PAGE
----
A Critique of \'10 Year Plans to end Homelessness\'Presentation Transcript
ARE THEY REALLY WORKING? A Critique of ‘10 Year Plans to End Homelessness’ Felicity Reynolds Chief Executive Officer Mercy Foundation
Abstract - summary
My interest – Churchill Fellowship 2007
Past 5 years in USA – 10 year plans. Why?
Who and how?
Key components of plans
Lessons for Australia
Acknowledgement: Thank you to Philip Mangano, Executive Director of USICH for generously sharing some of his data and slides on the development and outcomes of 10 year plans.
Background – 10 Year Plans
Since 2002 – now 340 10 year plans, across all states.
Supported federally through the United States Interagency Council on Homelessness (USICH).
Why? A range of reasons, which include:
Existing models were not solving homelessness for some people.
Chronic Homelessness ‘seemed’ to be getting worse – but no good data on problem.
Costs (eg. NY study $41,000 per year).
I presented paper at previous National Homelessness Conference (Sydney, 2006) – estimate, based on HPIC data and Outreach case studies indicated it could be as much as $34,000 per year to remain chronically homeless in Sydney.
Studies from the USA include Culhane (NYC - $41,000 per year).
Counter intuitive – looks cheap to be homeless.
Now numerous studies in the USA ( next slide )
Seattle Asheville, NC Boston Reno Key West California Santa Barbara New York Waco Atlanta Broward County Dayton Richmond Gainesville Portland Minneapolis Jacksonville Chicago Denver Indianapolis Los Angeles Louisville Minnesota Quincy Salt Lake City San Diego Completed Studies Studies in Progress San Francisco Maricopa County SOURCE - USICH (P. MANGANO) COST STUDIES (65 to date) SE CT www.usich.gov Lee County Maine San Antonio North Carolina South Carolina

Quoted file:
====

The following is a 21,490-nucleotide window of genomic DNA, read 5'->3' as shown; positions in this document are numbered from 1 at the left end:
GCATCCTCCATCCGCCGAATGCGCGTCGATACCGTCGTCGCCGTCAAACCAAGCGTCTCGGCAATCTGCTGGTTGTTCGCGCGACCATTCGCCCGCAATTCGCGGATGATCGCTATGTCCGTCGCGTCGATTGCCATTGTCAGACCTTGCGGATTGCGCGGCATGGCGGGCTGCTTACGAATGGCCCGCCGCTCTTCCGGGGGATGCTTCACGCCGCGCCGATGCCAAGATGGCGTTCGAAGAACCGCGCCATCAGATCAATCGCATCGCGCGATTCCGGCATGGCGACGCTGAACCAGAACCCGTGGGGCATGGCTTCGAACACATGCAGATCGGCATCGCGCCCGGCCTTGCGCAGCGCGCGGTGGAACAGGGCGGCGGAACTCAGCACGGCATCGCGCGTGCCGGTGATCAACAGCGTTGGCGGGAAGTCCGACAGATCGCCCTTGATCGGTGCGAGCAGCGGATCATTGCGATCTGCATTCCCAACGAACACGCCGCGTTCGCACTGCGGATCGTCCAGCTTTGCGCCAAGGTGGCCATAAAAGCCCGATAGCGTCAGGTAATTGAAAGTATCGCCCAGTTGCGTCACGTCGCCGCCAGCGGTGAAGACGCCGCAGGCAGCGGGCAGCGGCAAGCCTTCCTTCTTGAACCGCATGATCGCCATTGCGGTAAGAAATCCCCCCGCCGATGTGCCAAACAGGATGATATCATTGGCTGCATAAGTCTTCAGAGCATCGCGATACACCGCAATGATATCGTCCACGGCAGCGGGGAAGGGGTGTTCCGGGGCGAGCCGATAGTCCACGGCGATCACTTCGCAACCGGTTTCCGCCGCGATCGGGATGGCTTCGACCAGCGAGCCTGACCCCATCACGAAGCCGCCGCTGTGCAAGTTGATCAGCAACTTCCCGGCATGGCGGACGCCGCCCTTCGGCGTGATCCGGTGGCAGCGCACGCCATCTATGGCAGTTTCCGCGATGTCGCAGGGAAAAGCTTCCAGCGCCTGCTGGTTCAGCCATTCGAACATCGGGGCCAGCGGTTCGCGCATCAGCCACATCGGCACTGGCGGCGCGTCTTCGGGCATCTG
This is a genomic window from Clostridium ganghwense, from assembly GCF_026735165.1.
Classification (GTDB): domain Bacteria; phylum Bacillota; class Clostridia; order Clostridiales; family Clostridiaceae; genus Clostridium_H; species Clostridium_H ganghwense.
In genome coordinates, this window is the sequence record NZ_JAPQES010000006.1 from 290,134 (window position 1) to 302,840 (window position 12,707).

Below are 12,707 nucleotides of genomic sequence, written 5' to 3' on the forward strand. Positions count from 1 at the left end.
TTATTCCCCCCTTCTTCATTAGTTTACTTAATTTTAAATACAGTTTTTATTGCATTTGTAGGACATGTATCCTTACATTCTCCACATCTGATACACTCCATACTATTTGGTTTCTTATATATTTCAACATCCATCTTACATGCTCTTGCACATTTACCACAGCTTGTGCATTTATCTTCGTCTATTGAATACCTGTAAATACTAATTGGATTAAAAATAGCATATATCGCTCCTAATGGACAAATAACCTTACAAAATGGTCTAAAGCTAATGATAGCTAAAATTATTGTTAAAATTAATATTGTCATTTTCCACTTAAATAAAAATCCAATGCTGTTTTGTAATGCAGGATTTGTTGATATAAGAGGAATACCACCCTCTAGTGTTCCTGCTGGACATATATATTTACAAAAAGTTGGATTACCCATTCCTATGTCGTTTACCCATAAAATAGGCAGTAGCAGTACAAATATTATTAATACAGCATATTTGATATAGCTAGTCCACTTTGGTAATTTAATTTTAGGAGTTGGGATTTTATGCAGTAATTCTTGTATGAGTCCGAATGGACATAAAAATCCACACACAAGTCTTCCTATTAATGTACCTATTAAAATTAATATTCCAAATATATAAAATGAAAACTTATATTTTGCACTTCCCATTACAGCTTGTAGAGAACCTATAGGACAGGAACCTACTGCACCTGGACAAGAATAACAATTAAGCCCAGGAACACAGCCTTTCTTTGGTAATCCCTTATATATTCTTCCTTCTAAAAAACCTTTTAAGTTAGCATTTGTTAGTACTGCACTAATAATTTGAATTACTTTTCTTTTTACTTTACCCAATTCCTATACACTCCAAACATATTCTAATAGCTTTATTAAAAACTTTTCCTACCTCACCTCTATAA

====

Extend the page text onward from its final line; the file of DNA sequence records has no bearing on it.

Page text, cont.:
A few local cost studies from the USA
10-Year Planners analysed the service use of 37 homeless men and women over a period of 3 years and found that these individuals cost the city and county more than $800,000 each year (police and jail costs; hospitalisation costs etc). (Source: Looking Homeward: The Ten Year Plan to End Homelessness, Asheville and Buncombe County 2005, courtesy P.Mangano).
The Boston Health Care for the Homeless Program tracked 119 persons experiencing chronic homelessness for 5 years and discovered that they had more than 18,000 emergency room visits at an average cost of $1000 per visit. (Source: Boston Health Care for the Homeless Program, courtesy P. Mangano).
Example: successful initiative in Seattle
A ‘Housing First’, supportive housing initiative in Seattle for 75 chronic inebriates – showed $2.5 million in saving after 12 months. Saving included reduced emergency mediacl visits, jail, sobering up and detox.
Annual operating costs: $1 million.
Significantly cheaper to provide housing and support – multiple studies have shown this.
In most places an average 85% successfully sustain housing over the longer term (this includes statistics from Housing First intitiave in Toronto, Canada).
10 Year Plans – Who?
340 cities and other communities now have 10 year plans. These include:
10 year plans – How?
Key components of successful plans:
Political will and leadership.
Plans based on business principles and results measured and reported.
Multi-agency and politically bi-partisan, with business community involvement.
Use of Federal, State, City funds plus private investment.
Use of initiatives that have been proved to be effective (evidence based) eg. more affordable housing; assertive treatment teams and support; street outreach linked to ‘Housing First’.
11 key elements of success
HUD notes 11 key elements to successfully reduce chronic homelessness. The first five of these are considered essential elements for success. They are: